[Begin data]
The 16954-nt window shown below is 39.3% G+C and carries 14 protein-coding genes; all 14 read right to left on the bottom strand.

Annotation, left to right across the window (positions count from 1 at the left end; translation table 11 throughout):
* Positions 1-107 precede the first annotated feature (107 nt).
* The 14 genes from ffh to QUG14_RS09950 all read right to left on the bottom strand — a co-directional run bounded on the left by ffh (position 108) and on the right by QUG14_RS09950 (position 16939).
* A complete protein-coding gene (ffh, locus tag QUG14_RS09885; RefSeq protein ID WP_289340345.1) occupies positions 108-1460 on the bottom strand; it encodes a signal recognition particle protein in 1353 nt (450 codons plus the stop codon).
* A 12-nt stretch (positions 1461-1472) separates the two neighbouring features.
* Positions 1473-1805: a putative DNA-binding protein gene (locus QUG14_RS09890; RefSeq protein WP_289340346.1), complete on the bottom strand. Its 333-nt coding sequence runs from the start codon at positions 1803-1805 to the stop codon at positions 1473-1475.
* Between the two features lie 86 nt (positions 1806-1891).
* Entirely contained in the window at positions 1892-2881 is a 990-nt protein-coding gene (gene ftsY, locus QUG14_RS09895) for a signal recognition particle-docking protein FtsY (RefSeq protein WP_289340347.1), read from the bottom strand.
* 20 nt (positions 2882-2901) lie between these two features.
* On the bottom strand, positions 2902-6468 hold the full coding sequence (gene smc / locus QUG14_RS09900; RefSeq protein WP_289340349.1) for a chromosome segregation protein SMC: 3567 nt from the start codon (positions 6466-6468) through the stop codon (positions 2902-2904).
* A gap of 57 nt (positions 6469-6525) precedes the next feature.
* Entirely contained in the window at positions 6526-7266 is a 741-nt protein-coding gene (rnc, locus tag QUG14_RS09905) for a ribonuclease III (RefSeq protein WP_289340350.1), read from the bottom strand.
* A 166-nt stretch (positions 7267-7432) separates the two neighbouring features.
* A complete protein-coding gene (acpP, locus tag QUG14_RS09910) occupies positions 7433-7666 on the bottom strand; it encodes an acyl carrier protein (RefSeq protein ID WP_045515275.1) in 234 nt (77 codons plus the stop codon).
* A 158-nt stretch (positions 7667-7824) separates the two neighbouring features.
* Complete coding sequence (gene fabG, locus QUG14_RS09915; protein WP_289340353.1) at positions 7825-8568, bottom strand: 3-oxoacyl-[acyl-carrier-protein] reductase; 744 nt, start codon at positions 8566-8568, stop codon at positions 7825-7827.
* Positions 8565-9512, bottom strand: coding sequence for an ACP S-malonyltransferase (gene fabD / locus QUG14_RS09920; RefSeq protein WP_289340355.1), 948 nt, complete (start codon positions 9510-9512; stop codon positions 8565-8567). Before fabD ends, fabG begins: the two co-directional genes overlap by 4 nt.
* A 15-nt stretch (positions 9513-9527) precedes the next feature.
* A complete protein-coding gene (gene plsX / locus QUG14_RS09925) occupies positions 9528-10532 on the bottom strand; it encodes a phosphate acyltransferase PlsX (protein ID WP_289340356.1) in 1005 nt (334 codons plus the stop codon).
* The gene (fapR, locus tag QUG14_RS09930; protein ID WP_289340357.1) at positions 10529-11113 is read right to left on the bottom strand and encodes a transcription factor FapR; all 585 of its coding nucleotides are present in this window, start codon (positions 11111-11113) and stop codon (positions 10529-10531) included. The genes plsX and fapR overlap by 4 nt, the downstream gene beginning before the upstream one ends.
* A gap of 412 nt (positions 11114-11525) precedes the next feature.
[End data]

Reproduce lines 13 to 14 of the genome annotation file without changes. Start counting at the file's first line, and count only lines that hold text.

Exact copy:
* Entirely contained in the window at positions 6526-7266 is a 741-nt protein-coding gene (rnc, locus tag QUG14_RS09905) for a ribonuclease III (RefSeq protein WP_289340350.1), read from the bottom strand.
* A 166-nt stretch (positions 7267-7432) separates the two neighbouring features.